Only a miracle can help the brothers
From: "Mannheimer Morgen" Germany
February 20, 1999
Bonn attempts to save Germans convicted in the USA from execution
From our correspondent
Washington. "Sometimes miracles happen," Juergen Chrobog tries to be encouraging. The German Ambassador in Washington will once more ask for mercy for Karl LaGrand. If no miracle happens, LaGrand will die that day; his brother, Walter, will die on March 3. The preparations for the executions have begun. The gas chamber in Florence must be cleaned; it has not been used for a long time. Most of the executions in the USA take place by mean of poisonous injection. The gas chamber is only put into use when the convicted person has expressly stated this as a preference. Death in this way is viewed as unnecessarily gruesome.
The crime for which the brothers were sentenced to death was also gruesome. In 1982 they held up a bank in Arizona. They tied up the bank director and stabbed him with a letter opener. Karl LaGrand was 18 years old at the time, Walter, 19. They have been sitting on death row since 1984. Their appeals have run out.
The German administration has made it their business to fight for the lives of the brothers. Federal President Herzog and Federal Chancellor Schroeder have written letters to President Clinton, with the request to forward their letters to Jane Hull, the Governor of Arizona. Chrobog spoke with her this week. "I was not received with a great deal of emotion," he said at the conclusion. Hull has been in office a short time. In her first speech before the state assembly she verified that she was a proponent of the death penalty.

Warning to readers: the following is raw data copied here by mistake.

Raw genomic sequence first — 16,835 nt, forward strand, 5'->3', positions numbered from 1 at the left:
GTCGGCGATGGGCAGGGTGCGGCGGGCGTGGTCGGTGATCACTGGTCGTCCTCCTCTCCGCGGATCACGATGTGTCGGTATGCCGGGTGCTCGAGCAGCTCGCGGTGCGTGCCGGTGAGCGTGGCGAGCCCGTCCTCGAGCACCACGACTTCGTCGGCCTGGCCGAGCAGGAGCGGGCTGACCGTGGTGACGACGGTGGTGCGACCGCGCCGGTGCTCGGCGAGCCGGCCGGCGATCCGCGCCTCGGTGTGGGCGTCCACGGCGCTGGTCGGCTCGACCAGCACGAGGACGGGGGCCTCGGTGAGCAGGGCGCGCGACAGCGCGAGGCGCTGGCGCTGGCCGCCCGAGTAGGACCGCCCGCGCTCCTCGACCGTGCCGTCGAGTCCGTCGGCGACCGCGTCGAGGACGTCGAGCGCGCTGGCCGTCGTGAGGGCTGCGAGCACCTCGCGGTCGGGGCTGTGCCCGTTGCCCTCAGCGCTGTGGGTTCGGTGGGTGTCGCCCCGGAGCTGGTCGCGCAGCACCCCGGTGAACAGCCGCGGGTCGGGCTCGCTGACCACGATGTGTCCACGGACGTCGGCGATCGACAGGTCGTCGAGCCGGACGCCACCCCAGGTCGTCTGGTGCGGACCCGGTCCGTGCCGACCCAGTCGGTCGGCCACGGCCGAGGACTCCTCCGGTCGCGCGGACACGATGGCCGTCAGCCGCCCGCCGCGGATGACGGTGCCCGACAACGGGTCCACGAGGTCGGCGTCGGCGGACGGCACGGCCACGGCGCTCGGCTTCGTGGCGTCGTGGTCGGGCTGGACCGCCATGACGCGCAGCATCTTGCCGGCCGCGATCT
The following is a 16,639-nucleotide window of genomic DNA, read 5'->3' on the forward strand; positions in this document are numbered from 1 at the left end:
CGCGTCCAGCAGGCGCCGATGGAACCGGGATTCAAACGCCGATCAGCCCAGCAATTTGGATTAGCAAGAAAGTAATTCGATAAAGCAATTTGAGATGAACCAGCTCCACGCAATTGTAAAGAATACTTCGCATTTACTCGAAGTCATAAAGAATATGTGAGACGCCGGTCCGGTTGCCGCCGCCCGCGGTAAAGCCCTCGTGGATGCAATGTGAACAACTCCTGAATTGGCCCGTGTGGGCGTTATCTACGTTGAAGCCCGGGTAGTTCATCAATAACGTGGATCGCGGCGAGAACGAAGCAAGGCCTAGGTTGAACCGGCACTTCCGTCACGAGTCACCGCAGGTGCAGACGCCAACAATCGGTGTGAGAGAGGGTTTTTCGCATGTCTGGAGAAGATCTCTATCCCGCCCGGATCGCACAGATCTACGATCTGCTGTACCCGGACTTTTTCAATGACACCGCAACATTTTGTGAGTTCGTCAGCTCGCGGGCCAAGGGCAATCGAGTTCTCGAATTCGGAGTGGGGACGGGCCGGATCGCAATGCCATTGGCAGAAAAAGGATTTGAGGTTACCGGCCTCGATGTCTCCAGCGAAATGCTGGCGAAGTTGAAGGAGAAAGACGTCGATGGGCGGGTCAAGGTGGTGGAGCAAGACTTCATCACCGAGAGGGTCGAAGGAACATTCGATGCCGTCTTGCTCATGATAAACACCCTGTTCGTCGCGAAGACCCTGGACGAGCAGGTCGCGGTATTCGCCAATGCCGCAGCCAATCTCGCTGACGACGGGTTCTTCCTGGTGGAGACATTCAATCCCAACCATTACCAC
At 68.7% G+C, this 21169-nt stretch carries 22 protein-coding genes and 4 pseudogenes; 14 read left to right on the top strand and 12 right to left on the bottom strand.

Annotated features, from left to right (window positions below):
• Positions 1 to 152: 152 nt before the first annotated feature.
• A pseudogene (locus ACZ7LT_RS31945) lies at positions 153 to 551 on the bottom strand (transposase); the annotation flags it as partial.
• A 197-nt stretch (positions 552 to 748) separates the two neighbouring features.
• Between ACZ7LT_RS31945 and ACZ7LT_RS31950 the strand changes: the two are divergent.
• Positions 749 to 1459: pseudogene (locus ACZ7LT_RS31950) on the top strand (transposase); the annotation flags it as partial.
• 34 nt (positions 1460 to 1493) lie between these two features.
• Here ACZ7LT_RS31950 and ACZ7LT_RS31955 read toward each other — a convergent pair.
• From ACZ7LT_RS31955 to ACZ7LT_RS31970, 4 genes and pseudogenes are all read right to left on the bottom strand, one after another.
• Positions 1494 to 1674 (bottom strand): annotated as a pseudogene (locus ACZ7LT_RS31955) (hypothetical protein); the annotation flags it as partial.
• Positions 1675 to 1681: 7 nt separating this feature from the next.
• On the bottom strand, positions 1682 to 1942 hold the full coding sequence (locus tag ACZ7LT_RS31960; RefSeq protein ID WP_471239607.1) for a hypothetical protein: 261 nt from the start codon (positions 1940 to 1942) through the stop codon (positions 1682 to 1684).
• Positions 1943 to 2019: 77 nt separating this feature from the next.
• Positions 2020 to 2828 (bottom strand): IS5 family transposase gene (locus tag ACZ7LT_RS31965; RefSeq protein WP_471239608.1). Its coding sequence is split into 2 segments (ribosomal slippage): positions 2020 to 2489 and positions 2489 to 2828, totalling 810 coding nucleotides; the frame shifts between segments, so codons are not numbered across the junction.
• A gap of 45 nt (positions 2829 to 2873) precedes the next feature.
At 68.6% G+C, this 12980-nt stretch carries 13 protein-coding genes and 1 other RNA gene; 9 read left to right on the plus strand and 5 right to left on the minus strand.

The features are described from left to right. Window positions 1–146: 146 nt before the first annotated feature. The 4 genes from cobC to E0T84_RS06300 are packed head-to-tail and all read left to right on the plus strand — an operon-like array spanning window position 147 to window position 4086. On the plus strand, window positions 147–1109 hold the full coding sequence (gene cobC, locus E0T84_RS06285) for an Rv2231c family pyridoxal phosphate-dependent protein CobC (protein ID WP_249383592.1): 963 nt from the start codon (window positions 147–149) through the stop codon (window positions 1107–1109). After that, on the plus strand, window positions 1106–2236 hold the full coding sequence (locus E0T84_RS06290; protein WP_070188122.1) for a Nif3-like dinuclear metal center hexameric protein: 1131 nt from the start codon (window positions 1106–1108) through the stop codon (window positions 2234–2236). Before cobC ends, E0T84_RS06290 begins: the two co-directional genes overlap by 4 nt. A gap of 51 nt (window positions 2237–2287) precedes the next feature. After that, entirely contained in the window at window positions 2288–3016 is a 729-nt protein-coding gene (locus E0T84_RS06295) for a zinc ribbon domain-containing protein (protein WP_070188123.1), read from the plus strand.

The decision by the LaGrand brothers to opt for the gas chamber may have been an attempt to motivate protest of the death sentence, and, if possible, to obtain yet another postponement of their executions. Hull had listened to the ambassador without stating her own opinion. She only made reference to a process before the board of pardons on Monday. If the board should make a positive recommendation, she will "think over" Chrobog's arguments.
From the view of the German government, the LaGrand brothers are not Americans, but Germans. Walter was born in Dillingen, Karl in Augsburg. They have the same mother, but different fathers. In 1966, their mother married a member of the US Army who was stationed in Augsburg. The next year the family moved to the USA, and Sergeant LaGrand adopted the boys; at least that is what the US officials stated. Chrobog spoke of a "purported adoption."
The German Consulate in Los Angeles is looking after the LaGrand's legal needs. However, the brothers had only public defenders during their trials. From Bonn's point of view, that contradicts the Vienna Consular Rights Convention. Chrobog will state before the board of pardons that the deed was done in the heat of the moment, that the brothers have been "model prisoners," and that they had "a terrible childhood."
The dispute over the death sentence is not untimely for Bonn, since the US State Department will be presenting another report in which "Violators of Human Rights" will be scourged. Once again this brings up the proceedings being taken by the German authorities against the Scientologists. In response to that aspect, Chrobog stated, "Many things about America have also occurred to me."
German Scientology News